Fighting hunger, made fun

Pupils at Crofton Middle School score big in statewide competitive food drive

May 14, 2006|By KAREN NITKIN | KAREN NITKIN,SPECIAL TO THE SUN

Will Hutchison, an eighth-grader at Crofton Middle School, brought 150 pounds of food to school over four weeks last fall. Though he's a growing 13-year-old, the food wasn't for him.

His contribution helped the school tally 75,450 pounds for the Maryland Food Bank's annual Harvest for the Hungry Kids Helping Kids Drive.

On Wednesday, Crofton Middle School was honored as the state's top donor to the effort. In fact, Anne Arundel schools took the top four slots and seven of the top 10 out of 365 schools that participated.

"They do a bang-up job," Maryland Food Bank spokeswoman Shanna Yetman said of Anne Arundel schools.

At a ceremony in the Miller Senate Building in Annapolis, several state officials recognized the 10 schools that collected the most pounds of food, as well as the five schools that collected the most pounds per student.

This year, the top 15 schools brought in nearly 500,000 pounds of food, said Yetman.

The food bank distributes about 13.6 million pounds of food annually through soup kitchens, food pantries and emergency shelters throughout the state, she said. Because the food collected by students goes to their local food banks, Anne Arundel County particularly benefits.

Bruce Michalec, executive director of the Anne Arundel County Food and Resource Bank, said Kids Helping Kids brings in nearly half the food that the center receives and distributes each year.

This year especially, the food was desperately needed, he said, because rising gas and electricity prices forced some people to choose between food and heat.

Because the students in Anne Arundel schools are such excellent food collectors, Michalec is able to focus on other things, like collecting furniture, appliances and cars, he said. He pointed out that students in Anne Arundel County have been collecting enormous amounts of food since he helped start the food bank in 1986.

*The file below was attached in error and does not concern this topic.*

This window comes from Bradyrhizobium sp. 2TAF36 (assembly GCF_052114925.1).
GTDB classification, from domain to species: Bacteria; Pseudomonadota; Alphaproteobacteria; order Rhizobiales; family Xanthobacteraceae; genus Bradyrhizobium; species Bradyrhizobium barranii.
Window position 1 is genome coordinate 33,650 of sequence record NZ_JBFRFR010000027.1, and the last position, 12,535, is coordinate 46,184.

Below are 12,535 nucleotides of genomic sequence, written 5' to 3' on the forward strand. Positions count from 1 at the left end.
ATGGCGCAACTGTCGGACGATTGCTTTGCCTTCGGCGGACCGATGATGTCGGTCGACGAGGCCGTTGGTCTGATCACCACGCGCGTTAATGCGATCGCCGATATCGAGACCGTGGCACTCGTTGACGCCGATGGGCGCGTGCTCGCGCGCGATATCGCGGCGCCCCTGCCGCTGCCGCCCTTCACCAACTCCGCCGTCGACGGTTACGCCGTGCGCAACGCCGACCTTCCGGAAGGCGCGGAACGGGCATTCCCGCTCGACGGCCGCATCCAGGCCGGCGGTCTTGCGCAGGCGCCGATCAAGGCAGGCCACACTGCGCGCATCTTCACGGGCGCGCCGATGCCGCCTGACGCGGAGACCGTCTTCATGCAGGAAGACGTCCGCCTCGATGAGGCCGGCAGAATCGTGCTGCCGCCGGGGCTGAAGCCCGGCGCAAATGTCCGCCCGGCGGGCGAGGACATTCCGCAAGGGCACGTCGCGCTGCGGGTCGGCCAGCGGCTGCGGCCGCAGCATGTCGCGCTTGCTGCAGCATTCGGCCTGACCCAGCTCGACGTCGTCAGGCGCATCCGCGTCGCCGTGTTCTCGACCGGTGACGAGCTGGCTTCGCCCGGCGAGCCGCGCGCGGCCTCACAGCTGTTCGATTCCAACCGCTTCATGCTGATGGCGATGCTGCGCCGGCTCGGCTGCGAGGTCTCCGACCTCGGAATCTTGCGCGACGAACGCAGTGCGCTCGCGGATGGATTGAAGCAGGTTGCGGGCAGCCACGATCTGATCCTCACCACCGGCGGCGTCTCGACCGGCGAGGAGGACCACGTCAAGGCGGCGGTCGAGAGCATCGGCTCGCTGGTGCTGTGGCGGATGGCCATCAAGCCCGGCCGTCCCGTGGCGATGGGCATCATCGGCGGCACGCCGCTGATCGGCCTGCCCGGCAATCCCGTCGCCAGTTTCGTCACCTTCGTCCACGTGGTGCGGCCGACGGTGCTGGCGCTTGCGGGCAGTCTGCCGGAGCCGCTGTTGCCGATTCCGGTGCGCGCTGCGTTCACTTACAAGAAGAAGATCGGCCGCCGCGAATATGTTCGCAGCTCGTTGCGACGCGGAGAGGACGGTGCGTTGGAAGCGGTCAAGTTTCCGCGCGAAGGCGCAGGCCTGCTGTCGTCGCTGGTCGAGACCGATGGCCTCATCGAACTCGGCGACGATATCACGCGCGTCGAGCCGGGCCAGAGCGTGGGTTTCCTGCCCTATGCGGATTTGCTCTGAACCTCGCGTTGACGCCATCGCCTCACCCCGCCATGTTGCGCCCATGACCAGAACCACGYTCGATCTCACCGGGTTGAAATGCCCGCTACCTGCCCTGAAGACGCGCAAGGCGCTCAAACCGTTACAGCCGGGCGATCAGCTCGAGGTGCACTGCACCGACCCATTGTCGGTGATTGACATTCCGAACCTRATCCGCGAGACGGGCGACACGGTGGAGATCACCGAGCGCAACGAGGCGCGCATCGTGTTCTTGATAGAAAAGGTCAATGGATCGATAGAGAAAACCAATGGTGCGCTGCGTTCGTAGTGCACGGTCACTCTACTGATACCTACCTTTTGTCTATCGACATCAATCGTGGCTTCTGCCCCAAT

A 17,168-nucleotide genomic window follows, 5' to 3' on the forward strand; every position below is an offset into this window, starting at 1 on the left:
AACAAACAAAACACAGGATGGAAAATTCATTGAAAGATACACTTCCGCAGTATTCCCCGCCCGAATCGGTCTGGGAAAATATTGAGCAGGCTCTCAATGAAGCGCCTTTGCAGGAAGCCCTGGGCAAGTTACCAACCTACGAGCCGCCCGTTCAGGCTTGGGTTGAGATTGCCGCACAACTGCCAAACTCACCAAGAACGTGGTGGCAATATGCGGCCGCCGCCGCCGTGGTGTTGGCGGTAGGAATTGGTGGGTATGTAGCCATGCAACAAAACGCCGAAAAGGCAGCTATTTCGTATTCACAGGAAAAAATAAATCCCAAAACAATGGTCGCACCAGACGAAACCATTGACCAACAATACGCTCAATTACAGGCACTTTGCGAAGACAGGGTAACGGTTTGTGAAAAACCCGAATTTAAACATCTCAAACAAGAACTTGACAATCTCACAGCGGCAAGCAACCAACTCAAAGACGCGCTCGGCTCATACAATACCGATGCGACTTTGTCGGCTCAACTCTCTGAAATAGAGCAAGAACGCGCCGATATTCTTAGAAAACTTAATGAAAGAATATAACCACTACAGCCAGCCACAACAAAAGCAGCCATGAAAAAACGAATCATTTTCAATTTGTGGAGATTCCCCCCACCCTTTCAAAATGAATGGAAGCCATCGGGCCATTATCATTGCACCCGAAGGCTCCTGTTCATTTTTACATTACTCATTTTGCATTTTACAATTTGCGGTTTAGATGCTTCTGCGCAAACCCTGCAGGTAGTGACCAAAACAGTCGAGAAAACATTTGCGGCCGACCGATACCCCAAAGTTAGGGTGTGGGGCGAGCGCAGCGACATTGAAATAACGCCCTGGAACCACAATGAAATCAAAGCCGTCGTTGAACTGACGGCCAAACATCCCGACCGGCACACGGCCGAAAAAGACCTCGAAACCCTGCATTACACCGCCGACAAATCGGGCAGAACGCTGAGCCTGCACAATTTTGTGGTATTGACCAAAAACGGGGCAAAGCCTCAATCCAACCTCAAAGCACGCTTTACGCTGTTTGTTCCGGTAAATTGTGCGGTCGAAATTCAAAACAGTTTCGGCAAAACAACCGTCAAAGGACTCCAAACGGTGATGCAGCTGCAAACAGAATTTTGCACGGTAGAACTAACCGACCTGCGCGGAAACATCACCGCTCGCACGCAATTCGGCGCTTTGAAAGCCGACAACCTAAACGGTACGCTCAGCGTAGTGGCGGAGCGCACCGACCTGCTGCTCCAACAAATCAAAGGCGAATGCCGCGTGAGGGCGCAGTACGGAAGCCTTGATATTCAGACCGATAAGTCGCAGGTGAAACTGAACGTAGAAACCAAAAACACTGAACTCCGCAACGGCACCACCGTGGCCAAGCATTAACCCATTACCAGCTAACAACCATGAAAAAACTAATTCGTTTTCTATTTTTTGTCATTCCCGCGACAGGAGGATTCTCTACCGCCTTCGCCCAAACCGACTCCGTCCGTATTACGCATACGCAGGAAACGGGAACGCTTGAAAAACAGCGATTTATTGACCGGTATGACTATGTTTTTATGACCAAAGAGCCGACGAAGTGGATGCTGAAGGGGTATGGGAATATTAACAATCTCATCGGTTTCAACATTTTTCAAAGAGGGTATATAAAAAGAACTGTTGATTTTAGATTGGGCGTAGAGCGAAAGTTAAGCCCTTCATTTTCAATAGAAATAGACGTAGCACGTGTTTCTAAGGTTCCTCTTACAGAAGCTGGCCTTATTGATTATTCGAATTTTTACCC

Crofton is consistently among the county and state's biggest contributors.

This year, it brought in nearly 33,000 pounds more than the drive's second-place school, South River High in Edgewater, which collected 42,917 pounds of food.

A major reason is the dedication of teachers like Keith Fontaine, who teaches eighth-grade history and has taken the lead in Crofton's food drive. Fontaine credited a former teacher, John Camm, with starting the project. "I built on the process he started," Fontaine said.

This year, Camm is teaching at Broadneck High School, which placed third with 11,394 pounds of food.

Crofton's food-drive strategy begins when Fontaine meets with teachers early in the fall to urge them to discuss the food drive with pupils. Then the motivating power of competition is unleashed.

Not only do the best collectors compete in a pupil-teacher basketball game, but pupils are constantly reminded through morning announcements which grades and homerooms have collected more than others.

Hutchison said his teachers told him why the drive was important - "It's basically to help the hungry" - and his school made it fun.

Casey O'Brien, 13, an eighth-grader, was so motivated that she donated about $70 in change that she had saved, and collected food in her neighborhood.

Pupils in the homeroom of eighth-grade science teacher Christopher Wells brought in more than 7,000 pounds of food.

State Comptroller William Donald Schaefer praised the children who had collected the food, as well as the adults who had inspired them to do it.

Schaefer pointed out that most of the pupils in the room would never see where the food goes and never experience hunger themselves.

But he reminded them that others desperately need that food.

"If somebody doesn't care about somebody else, what a world this would be," he said.

Top food collectors

Seven of the 10 Maryland schools honored Wednesday for collecting the most pounds of food for the Maryland Food Bank's Harvest for the Hungry Kids Helping Kids Drive were from Anne Arundel County:

Crofton Middle School: 75,450 pounds

South River High School: 42,917 pounds

Broadneck High School: 11,394 pounds

Northeast High School: 11,036 pounds

Stephen Decatur High School (Worcester County): 10,872 pounds

Youth's Benefit Elementary School (Harford County): 10,824 pounds

Leonardtown High School (St. Mary's County): 10,039 pounds

Sunset Elementary School: 9,456 pounds

Indian Creek School: 7,825 pounds

Davidsonville Elementary School: 7,623 pounds

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